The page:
He was confident of the future:
So I stand before you this afternoon with the conviction that segregation is on its deathbed in Alabama and the only thing uncertain about it is how costly the segregationists and Wallace will make the funeral.
The denial of the right to vote that they had come to secure was "the very origin, the root cause, of racial segregation in the Southland." The denial supported the segregated society in which they lived, and blocked the progress of African-Americans who needed to join in the American way of life:
Today I want to tell the city of Selma, today I want to say to the state of Alabama, today I want to say to the people of America and the nations of the world: We are not able to turn around. We are on the move now. Yes, we are on the move and no wave of racism can stop us.
We are on the move now.
Like an idea whose time has come, not even the marching of mighty armies can halt us. We are moving to the land of freedom.
Let us therefore continue our triumph and march to the realization of the American dream.
He continued with the list of barriers to be overcome, including segregated and inferior education, poverty, and hunger:
Let us march on ballot boxes, until we send to our city councils, state legislatures, and the United States Congress men who will not fear to do justice, love mercy, and walk humbly with their God. Let us march on ballot boxes until all over Alabama God's children will be able to walk the earth in decency and honor.
For all of us today the battle is in our hands. The road ahead is not altogether a smooth one. There are no broad highways to lead us easily and inevitably to quick solutions. We must keep going.
Difficulties remained, a season of suffering was ahead, jail cells awaited them. But "the end we seek is a society at peace with itself, a society that can live with its conscience." He continued:
I know you are asking today, "How long will it take?" I come to say to you this afternoon however difficult the moment, however frustrating the hour, it will not be long, because truth pressed to earth will rise again.
How long? Not long, because no lie can live forever.
He has sounded forth the trumpets that shall never call retreat. He is lifting up the hearts of man before His judgment seat. Oh, be swift, my soul, to answer Him. Be jubilant, my feet. Our God is marching on. [Testament, p. 227-230]
Governor Wallace refused to accept the voting rights petition the marchers had brought with them.
One of the people in the crowd for Dr. King's speech was a 39-year old white mother of five from Detroit, Violet Luizzo. She had been inspired by President Johnson's March 15 speech to hop in her Oldsmobile and drive to Alabama for the march. She performed administrative tasks for the marchers waiting at Brown Chapel for Judge Johnson's clearance, and had loaned her car to the transportation committee for the march.
Now, with the march ended, she found her Oldsmobile and used it to transport marchers back to Selma on U.S. 80. On the way, her car was tailgated by two cars with bright headlights flashing, but she arrived safely. She and a young African-American named Leroy Moton decided to make one more run to Montgomery to help marchers get back to Selma.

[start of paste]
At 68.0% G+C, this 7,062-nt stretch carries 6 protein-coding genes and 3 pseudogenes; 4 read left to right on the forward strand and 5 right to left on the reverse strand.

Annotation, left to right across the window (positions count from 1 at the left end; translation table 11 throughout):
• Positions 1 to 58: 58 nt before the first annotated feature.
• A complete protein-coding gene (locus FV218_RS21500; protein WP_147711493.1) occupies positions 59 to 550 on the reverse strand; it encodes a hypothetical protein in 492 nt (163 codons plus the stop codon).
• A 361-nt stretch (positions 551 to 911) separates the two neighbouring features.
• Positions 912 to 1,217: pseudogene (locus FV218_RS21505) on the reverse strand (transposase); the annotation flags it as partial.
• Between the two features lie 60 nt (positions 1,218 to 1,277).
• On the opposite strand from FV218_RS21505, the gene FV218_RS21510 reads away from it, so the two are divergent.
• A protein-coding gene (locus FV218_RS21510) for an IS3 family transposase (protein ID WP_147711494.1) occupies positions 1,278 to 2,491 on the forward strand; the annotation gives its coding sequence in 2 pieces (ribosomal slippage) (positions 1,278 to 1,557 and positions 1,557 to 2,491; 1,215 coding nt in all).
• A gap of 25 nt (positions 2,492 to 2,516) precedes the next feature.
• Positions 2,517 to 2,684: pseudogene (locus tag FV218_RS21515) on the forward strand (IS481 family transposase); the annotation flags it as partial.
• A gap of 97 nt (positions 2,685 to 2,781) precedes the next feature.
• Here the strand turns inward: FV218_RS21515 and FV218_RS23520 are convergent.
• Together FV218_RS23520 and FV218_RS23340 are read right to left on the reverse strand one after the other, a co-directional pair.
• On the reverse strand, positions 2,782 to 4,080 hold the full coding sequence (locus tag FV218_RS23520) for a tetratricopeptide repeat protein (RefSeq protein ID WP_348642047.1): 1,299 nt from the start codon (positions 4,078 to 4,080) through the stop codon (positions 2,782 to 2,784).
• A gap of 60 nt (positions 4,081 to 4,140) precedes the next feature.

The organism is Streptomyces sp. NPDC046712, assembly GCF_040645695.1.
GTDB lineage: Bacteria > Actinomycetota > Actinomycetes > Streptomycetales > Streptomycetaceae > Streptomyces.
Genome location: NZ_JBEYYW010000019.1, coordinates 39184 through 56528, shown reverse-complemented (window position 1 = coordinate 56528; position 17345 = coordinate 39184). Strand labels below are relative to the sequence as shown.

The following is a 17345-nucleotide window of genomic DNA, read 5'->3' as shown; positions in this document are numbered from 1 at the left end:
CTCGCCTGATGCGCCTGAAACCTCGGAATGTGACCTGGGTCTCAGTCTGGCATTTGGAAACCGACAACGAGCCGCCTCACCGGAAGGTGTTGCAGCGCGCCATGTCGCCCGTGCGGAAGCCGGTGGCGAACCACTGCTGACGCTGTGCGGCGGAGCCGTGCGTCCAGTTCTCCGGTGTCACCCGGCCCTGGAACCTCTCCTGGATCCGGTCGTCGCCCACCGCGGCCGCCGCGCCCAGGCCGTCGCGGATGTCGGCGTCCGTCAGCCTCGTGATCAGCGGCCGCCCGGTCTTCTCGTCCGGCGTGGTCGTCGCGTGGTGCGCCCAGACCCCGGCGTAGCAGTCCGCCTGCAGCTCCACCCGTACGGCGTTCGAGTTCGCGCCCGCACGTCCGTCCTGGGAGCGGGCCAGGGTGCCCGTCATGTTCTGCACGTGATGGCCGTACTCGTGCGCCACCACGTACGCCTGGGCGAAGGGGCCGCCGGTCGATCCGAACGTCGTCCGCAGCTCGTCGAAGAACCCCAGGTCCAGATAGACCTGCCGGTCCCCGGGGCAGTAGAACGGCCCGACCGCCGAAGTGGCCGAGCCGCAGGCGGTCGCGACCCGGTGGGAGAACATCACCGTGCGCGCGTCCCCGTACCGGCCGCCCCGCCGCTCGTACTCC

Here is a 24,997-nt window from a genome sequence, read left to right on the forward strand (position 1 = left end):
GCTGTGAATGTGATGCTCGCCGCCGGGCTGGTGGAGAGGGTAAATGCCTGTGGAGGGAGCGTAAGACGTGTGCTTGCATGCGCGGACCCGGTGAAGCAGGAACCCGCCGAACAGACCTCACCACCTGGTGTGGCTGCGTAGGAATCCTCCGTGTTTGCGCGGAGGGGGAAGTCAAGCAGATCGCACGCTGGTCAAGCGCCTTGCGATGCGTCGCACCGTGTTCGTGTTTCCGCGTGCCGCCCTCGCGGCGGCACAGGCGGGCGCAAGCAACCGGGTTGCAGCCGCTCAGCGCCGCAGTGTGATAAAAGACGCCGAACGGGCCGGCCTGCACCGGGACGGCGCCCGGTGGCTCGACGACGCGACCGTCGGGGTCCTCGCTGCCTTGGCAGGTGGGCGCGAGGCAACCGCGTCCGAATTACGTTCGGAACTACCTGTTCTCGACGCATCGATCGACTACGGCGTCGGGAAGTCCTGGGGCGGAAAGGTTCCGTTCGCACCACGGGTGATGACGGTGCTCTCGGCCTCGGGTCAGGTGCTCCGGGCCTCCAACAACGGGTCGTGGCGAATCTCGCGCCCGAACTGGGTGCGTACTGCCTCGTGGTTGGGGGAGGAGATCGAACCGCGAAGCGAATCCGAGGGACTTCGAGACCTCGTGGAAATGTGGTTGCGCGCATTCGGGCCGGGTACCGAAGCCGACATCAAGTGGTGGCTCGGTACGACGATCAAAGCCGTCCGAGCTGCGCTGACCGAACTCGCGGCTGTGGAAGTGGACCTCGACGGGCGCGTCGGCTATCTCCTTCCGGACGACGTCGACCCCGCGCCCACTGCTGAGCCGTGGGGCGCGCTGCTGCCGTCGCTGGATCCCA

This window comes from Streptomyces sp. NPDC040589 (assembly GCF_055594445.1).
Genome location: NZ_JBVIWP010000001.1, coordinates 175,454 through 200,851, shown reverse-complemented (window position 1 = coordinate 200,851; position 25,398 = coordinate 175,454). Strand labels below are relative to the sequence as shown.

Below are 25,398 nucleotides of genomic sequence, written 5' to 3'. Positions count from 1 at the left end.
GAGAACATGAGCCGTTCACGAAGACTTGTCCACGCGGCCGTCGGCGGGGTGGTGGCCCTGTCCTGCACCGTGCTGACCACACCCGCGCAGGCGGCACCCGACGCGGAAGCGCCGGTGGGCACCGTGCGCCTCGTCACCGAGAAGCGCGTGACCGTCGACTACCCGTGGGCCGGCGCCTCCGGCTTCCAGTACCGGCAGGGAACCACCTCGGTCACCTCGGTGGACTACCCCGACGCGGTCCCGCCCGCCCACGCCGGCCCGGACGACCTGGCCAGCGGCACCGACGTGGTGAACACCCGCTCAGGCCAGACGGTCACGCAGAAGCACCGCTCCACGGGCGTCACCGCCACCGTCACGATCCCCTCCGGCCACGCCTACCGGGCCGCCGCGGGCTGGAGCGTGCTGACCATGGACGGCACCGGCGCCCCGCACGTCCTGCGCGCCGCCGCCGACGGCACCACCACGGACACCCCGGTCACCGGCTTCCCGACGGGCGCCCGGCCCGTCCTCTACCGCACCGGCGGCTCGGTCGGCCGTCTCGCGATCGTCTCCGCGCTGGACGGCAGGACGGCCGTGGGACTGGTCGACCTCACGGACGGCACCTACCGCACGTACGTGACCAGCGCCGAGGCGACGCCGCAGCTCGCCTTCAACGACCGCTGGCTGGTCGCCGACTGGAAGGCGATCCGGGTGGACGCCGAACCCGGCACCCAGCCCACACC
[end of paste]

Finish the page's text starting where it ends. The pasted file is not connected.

Four Klan members from Birmingham had been looking for trouble all day, but had been frustrated by the presence of military vehicles and State troopers. They had been inspired at the Silver Moon Café by one of the men who had killed James Reeb. "I did my job," he told them. "Now you go and do yours." Shortly after, they spotted Liuzzo and Moton and began pursuing the interracial "couple."
The four followed Liuzzo across the Pettus Bridge and tailed the vehicle past Craig Air Force Base and by a radar speed unit. The State trooper operating the unit had stopped the four earlier in the day on U.S. 80 because of an equipment disparity on their car. Now, the four tailed Luizzo and Moton onto the two-lane segment of U.S. 80 in Lowndes County.
Finally, the four saw their opportunity:
Over one hilly straightaway, jammed against rolled-down windows on the passenger side, they held on for a passing run with three guns poked into the howling wind.
Leroy Moton was absorbed with the radio dial, making an effort to accept Liuzzo's hope that the pursuers might be "some of our own people," when glass exploded over the front seat. Realizing that the car still hurtled along with Liuzzo slumped under the wheel, he grabbed from the side and steered blindly off the right shoulder over violent bumps to a tilted stop along the embankment of a fenced pasture. Moton managed to turn off the engine and headlights, blacked out for some time from the look of Liuzzo's dead face, then ran toward Montgomery. Not for several miles of empty night did a truck come along driven by a Disciples of Christ minister from Richmond, California, Leon Riley, who backed up to investigate the frantically waving, blood-spattered young beanpole-nearly six feet four, less than 140 pounds. [Canaan, p. 173-174]
Word of the murder soon reached President Johnson, who called on the FBI to investigate. Wilson Baker took Moton into custody in Selma, where he was questioned by the FBI. Finding the perpetrators had not been hard. The four men in the car included an FBI informant. He was given immunity in return for his testimony, while two of the other three would eventually serve time in jail. (The other murderer died before justice could be done.)
This page last modified on 04/07/11